West Bend, IA

"A rock-solid community"

Amy Wasson’s parents (middle) died just weeks apart. When they did, the town of West Bend banded together to help their seven children cope with the grief. (Credit: Amy Wasson)

West Bend, IA is a town of less than 900 people. It is my hometown and I can’t think of a more beautiful place. This tiny town is home to the “Grotto of the Redemption” — a large (like. city-block large), beautiful shrine that tells the life story of Christ in stone. Perhaps it is this religious symbol that inspires the people who live there to live a life of “nice.” Whether it’s how they treat the stranger passing through town or the retired farmer who has lived there his whole life, you will not find a group of people more willing to go out of their way to support others. And that support doesn’t end when you move away. I left West Bend 14 years ago and I still feel the love and support from its residents.

The nicest thing about the people in West Bend is their willingness to work hard. This community puts on a fabulous 4th of July celebration each summer. There is something for everyone, with a parade, carnival games, street dance, food stands, water fights with local fire departments and so much more. The best part is the fireworks display that puts many larger towns to shame. This is all made possible because of the hours of work and monetary donations that people put in. I now live three hours away but my family always comes back for the celebration.

My mother passed away on October 29, 2015. My father passed away just six weeks later on December 14, 2015. Each had a short battle with cancer. The way this community rallied around my parents and my seven siblings and I was nothing short of amazing. The counter tops and refrigerator was loaded with food and paper products. A steady stream of visitors came through the door, both before and after they died. Over 800 people turned out for my mother’s wake and the church was packed for each of their funerals.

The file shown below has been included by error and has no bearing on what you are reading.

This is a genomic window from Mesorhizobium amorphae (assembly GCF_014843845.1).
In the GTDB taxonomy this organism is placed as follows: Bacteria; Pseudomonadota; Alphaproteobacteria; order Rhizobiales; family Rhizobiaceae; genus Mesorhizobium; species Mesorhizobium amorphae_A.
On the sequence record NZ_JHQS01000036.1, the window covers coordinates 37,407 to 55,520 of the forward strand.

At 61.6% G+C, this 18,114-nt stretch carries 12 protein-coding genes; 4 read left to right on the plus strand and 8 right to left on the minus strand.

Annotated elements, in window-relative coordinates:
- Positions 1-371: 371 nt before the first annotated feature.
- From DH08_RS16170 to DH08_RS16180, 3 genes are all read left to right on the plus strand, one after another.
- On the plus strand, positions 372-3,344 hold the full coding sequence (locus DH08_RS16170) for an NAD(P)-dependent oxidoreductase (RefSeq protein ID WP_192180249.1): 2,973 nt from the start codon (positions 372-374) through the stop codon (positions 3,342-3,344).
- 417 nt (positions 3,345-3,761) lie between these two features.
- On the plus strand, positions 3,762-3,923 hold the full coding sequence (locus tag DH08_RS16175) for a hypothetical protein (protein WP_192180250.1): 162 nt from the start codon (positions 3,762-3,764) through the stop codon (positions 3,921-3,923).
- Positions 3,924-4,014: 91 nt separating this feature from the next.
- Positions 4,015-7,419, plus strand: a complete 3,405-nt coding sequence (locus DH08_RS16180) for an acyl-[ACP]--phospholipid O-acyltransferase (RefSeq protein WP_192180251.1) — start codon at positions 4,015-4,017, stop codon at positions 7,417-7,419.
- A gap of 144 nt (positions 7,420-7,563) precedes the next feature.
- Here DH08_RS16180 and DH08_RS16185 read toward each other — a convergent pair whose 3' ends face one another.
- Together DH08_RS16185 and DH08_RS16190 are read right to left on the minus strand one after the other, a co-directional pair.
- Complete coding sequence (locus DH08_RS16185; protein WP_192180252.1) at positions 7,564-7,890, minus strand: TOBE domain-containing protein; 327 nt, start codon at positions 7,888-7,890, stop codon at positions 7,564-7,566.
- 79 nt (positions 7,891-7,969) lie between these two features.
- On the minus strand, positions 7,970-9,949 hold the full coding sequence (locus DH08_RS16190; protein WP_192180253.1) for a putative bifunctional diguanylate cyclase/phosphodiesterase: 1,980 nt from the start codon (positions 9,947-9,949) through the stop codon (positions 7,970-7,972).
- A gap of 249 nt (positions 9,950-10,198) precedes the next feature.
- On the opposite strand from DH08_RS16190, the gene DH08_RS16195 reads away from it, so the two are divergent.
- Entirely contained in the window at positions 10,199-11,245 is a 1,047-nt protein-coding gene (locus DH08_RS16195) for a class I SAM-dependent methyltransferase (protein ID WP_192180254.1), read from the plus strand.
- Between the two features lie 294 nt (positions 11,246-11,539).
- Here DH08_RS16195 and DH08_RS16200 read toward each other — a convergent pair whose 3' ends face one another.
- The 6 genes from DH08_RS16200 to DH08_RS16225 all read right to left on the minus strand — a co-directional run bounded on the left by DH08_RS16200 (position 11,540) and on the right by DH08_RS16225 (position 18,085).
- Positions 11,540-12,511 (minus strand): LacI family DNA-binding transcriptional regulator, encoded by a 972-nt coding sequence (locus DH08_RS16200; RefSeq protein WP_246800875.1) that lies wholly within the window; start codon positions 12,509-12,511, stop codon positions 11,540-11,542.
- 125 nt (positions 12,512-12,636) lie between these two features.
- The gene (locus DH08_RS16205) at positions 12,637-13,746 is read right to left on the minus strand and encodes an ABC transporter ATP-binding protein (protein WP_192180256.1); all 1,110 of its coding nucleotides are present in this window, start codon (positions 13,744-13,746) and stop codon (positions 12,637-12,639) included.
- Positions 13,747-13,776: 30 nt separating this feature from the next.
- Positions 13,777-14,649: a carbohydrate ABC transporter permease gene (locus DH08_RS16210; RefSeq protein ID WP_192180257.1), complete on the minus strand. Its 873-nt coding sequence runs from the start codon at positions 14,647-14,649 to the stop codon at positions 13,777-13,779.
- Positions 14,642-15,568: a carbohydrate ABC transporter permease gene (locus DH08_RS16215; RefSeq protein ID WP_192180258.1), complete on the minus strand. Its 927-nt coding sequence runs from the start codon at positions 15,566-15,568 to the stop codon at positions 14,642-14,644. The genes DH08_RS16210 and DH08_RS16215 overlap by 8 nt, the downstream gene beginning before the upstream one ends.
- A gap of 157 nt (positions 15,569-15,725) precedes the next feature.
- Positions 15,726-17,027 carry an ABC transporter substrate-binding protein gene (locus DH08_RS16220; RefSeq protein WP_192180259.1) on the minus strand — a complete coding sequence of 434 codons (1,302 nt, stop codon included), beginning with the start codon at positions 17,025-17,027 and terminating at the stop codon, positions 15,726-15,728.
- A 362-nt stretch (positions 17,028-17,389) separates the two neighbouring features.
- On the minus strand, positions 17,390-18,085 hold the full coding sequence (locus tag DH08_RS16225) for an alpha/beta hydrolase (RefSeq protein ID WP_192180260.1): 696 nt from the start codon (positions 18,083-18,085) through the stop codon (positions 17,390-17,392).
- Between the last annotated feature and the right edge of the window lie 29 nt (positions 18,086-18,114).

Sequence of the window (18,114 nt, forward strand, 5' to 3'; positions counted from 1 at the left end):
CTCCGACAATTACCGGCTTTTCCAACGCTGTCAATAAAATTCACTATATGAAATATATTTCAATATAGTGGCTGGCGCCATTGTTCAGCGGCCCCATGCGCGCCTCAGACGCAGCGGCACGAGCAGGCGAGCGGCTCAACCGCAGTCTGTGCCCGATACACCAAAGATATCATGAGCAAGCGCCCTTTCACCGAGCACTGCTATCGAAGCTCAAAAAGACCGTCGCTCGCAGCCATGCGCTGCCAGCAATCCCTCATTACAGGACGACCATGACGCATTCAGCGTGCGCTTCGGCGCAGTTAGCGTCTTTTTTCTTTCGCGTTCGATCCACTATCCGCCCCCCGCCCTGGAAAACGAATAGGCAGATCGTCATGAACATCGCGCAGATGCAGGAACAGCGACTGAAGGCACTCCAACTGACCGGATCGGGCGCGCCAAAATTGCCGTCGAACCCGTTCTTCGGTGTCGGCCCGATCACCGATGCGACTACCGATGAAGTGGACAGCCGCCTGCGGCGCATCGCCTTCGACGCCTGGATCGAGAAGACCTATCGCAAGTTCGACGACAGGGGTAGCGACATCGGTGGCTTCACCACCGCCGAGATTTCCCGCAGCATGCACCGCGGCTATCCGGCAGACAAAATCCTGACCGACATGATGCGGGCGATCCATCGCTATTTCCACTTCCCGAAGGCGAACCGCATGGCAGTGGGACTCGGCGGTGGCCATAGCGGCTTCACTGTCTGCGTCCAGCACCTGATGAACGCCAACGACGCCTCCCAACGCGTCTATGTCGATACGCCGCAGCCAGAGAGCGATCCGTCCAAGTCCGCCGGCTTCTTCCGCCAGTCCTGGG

No one wants to see anything fail in this community. When the town lumber yard was in danger of closing, people banded together to turn it into a corporation, sold shares and and it is now a highly successful business. When the local school district ran into a financial crisis, community members donated money to get it out of the red. From that crisis, the Achievement Foundation was born. This organization continues raise money to supply the school with whatever it needs. When the town decided that it needed a motel, residents again banded together to raise money to make it happen.   

Community members feel the support from others and because of this they are willing to step out on a limb. That’s the case with a business called Country Maid which is located in West Bend. From the basement of a struggling farm family, this braided pastry has taken the fundraising world by storm. The owners, Ken and Marlene, are committed to helping nonprofit groups raise money, support humanitarian efforts, and run their business with a faith-based philosophy. They epitomize what the community of West Bend is all about. Other businesses flourish in this small town because of the support the residents are willing to give them.

When West Bend resident Charlene Miller succumbed to cancer, her long-time colleagues at the lumber mill where she worked made sure she would not be forgotten. (Credit: Amy Wasson)

More Information

West Bend Facebook Page

West Bend July 4 Celebration